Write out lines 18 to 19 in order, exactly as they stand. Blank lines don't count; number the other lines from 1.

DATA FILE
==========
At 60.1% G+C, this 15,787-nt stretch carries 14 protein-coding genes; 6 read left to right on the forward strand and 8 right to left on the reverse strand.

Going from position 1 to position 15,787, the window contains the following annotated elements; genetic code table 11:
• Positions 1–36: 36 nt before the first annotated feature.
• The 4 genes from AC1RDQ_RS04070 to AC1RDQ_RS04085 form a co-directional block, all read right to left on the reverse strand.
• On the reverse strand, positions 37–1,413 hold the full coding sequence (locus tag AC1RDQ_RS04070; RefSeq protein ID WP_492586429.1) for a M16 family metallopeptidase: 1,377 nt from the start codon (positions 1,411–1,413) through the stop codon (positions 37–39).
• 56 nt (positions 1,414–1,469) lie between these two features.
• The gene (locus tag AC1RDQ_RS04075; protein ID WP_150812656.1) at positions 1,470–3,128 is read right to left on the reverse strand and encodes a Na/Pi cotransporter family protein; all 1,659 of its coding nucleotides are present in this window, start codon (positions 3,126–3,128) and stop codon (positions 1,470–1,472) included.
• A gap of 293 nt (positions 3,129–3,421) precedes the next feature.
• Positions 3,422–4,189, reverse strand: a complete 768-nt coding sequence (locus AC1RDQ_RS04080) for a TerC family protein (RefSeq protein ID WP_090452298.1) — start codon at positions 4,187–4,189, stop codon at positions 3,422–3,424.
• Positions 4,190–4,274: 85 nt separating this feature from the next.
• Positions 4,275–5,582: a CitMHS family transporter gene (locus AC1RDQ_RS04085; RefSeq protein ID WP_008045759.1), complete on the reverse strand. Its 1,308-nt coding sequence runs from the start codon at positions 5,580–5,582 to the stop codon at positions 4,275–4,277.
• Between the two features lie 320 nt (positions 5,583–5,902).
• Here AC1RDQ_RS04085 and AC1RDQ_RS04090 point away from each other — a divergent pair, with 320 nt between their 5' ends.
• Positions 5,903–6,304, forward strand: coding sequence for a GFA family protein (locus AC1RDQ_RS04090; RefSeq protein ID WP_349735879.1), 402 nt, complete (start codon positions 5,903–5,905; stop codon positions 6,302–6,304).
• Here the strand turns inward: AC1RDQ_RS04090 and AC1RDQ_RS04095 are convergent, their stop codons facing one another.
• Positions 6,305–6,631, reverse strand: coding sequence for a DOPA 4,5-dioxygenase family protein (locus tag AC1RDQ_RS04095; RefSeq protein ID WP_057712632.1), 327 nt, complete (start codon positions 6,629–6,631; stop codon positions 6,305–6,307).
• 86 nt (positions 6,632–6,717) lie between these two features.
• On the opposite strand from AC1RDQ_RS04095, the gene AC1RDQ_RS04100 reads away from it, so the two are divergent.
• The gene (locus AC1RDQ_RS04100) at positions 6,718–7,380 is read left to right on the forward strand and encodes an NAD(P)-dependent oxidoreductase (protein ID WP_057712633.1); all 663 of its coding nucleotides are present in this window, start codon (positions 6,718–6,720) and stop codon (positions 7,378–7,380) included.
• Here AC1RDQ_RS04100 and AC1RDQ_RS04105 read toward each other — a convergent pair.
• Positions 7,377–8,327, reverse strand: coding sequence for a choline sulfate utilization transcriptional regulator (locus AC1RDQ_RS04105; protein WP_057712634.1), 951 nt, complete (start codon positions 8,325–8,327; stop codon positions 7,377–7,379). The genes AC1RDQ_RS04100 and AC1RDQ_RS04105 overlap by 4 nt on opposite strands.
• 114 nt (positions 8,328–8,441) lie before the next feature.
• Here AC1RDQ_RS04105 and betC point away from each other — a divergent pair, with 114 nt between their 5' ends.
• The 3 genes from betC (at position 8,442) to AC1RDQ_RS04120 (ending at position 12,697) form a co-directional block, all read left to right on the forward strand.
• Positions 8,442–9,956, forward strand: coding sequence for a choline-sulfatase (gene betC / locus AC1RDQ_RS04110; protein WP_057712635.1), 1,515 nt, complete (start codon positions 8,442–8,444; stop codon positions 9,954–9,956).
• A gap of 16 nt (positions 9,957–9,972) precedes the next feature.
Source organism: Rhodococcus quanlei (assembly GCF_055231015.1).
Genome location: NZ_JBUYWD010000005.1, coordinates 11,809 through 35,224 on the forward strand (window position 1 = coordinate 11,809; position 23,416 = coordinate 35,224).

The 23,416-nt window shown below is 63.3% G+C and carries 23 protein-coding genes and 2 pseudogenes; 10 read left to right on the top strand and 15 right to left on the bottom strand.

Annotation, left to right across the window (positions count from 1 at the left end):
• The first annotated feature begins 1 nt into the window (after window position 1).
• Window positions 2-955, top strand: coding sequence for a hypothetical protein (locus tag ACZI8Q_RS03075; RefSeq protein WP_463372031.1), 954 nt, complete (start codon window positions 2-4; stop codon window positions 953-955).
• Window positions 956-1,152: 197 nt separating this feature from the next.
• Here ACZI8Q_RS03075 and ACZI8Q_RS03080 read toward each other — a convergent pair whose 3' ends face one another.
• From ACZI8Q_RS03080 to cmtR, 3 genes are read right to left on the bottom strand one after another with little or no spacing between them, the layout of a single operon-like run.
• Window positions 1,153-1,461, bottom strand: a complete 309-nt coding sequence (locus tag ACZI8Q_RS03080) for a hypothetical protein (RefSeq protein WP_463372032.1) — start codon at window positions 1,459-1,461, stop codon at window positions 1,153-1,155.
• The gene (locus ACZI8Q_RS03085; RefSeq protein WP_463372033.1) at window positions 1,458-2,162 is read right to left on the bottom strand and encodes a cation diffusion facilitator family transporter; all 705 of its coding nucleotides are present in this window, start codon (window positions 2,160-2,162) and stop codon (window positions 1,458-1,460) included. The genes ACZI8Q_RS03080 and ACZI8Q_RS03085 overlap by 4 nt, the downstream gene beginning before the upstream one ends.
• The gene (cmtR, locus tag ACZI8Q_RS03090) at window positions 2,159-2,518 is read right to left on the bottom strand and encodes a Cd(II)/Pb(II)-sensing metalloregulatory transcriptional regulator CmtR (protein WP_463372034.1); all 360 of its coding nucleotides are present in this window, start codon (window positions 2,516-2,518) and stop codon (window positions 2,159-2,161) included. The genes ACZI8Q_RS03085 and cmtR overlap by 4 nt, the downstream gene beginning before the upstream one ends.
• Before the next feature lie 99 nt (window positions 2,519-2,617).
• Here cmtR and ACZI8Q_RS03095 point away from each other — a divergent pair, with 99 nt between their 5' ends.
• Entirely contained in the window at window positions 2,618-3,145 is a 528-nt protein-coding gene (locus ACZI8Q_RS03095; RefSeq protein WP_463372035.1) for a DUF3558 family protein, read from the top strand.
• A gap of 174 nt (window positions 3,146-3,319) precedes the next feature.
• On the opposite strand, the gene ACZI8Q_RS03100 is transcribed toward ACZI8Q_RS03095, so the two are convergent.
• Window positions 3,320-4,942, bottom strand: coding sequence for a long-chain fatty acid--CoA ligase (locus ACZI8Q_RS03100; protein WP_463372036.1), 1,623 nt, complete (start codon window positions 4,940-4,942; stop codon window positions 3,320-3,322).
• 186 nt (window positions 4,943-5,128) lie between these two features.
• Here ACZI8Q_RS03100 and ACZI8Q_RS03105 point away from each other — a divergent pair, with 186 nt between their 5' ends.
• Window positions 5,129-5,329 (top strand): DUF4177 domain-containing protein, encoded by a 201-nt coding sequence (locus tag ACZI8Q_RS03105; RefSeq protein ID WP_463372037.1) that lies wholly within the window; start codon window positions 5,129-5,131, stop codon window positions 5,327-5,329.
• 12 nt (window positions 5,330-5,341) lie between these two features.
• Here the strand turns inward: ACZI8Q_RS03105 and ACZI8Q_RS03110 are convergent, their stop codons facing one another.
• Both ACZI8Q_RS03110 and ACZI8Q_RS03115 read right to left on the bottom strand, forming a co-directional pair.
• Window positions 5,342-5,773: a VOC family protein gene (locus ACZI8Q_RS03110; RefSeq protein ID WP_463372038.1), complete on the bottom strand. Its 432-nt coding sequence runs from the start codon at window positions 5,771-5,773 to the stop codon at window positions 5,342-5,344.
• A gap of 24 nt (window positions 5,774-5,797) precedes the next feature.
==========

• On the opposite strand from AC1RDQ_RS04095, the gene AC1RDQ_RS04100 reads away from it, so the two are divergent.
• The gene (locus AC1RDQ_RS04100) at positions 6,718–7,380 is read left to right on the forward strand and encodes an NAD(P)-dependent oxidoreductase (protein ID WP_057712633.1); all 663 of its coding nucleotides are present in this window, start codon (positions 6,718–6,720) and stop codon (positions 7,378–7,380) included.